My hon. Friends the Members for Northampton, North and for Stafford (Mr. Kidney) both referred, in excellent speeches, to the benefits that are already being seen in their constituencies as a result of our additional investment in schools, hospitals and housing. What did the right hon. Member for Wells have to say about that additional investment? He said that the extra money was being spent on all the wrong things. All the wrong things? The money is being spent on hospitals, schools, elderly people and the highest-ever increase in child benefit for families with children. Are those, in the eyes of the present Conservative party, "all the wrong things"?

We know, and have known for some time, what the Conservative party is now against. It is against independence for the Bank of England, the minimum wage, the working families tax credit and the new deal. Now we want to know what the Conservatives would cut. Would they cut the extra spending on hospitals and on schools, the additional money being made available to elderly people, or the record increase in child benefit?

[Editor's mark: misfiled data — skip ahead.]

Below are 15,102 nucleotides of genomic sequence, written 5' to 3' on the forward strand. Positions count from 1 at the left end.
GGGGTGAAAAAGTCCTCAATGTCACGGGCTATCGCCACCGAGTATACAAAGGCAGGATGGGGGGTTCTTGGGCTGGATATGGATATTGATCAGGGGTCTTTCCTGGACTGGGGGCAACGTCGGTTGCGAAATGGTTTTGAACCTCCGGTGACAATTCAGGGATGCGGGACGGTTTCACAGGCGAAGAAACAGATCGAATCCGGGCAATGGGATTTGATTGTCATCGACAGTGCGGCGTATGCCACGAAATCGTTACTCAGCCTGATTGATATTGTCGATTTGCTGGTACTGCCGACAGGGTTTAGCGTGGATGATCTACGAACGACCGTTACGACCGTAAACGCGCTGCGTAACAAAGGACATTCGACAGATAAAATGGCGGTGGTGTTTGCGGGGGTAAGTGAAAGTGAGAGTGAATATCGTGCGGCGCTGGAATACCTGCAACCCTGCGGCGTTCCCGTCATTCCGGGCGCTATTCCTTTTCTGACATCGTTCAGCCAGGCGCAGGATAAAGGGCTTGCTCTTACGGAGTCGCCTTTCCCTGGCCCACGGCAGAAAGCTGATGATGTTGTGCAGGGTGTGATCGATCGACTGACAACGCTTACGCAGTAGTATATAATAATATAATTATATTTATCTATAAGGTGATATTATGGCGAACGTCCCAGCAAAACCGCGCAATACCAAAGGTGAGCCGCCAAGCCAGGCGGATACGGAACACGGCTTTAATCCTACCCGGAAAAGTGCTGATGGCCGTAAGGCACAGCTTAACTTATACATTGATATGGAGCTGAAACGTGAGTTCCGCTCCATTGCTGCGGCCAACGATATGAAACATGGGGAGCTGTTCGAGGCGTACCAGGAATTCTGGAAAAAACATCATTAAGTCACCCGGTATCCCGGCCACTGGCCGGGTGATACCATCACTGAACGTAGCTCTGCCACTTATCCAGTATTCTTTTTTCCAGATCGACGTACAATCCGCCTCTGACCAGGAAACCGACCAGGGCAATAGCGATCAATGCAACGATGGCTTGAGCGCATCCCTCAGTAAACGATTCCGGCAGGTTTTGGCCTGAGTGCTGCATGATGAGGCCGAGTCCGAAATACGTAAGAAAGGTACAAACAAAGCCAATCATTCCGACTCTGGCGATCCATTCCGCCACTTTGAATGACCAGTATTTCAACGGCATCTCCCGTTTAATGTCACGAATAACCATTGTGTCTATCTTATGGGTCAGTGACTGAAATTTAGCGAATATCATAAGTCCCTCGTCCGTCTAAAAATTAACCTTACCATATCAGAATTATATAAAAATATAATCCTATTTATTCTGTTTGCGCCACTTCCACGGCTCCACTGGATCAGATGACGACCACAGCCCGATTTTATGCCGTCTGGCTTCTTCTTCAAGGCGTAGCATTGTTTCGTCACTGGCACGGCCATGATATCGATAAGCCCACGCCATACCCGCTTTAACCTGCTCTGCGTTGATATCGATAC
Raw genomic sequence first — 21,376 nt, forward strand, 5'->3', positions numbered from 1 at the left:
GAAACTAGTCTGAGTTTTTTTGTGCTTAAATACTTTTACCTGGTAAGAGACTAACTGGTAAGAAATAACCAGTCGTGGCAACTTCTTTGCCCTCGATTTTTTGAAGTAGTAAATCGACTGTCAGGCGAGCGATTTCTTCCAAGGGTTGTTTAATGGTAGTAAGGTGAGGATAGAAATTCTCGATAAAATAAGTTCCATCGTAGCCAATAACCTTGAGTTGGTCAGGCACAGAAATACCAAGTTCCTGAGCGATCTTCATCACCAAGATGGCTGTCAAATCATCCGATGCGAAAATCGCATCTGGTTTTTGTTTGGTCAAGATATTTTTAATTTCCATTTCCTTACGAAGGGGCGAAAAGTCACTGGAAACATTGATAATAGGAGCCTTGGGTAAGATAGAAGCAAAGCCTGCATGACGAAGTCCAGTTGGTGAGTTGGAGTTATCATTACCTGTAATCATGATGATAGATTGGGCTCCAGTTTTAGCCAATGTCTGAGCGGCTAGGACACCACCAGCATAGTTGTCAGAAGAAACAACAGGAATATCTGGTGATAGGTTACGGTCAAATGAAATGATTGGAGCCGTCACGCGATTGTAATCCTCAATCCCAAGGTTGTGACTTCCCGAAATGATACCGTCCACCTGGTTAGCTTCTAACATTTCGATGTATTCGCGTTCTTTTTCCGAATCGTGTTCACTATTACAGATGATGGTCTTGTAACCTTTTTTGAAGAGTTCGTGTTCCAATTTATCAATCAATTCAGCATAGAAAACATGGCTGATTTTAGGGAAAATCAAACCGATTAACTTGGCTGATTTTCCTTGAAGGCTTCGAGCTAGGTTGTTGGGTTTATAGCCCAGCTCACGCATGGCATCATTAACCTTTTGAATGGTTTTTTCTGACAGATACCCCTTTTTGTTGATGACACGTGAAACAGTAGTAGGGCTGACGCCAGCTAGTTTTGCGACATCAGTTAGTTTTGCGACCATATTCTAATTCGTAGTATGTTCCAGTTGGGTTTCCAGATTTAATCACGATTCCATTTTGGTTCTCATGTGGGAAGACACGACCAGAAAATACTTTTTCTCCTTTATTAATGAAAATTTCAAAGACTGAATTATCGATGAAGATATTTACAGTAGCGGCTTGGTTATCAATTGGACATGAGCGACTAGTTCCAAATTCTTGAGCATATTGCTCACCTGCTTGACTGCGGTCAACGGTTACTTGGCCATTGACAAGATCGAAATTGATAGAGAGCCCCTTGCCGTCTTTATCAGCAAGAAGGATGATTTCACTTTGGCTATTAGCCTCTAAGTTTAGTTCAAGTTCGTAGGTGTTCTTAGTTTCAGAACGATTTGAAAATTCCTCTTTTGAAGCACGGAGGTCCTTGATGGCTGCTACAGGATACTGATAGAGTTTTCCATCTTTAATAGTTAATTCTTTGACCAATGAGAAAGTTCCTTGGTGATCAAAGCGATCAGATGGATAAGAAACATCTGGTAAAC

My right hon. Friend the Member for North Durham (Mr. Radice) made, as we would all expect, an excellent speech. Like many others who spoke today, I thank him and his colleagues on the Select Committee—members of all parties—for their excellent report on the new monetary police framework. The Committee is playing an extremely valuable role in enhancing the transparency and accountability of the framework.

Mr. Blunt

The Economic Secretary speaks of transparency and accountability. Will she deal with the point made so eloquently by my hon. Friend the Member for Bognor Regis and Littlehampton (Mr. Gibb) about the questions tabled during the 1980s by the right hon. Member for Blackburn (Mr. Straw), which her Department was unable to answer when they were tabled in precisely the same form by my hon. Friend?

Ms Hewitt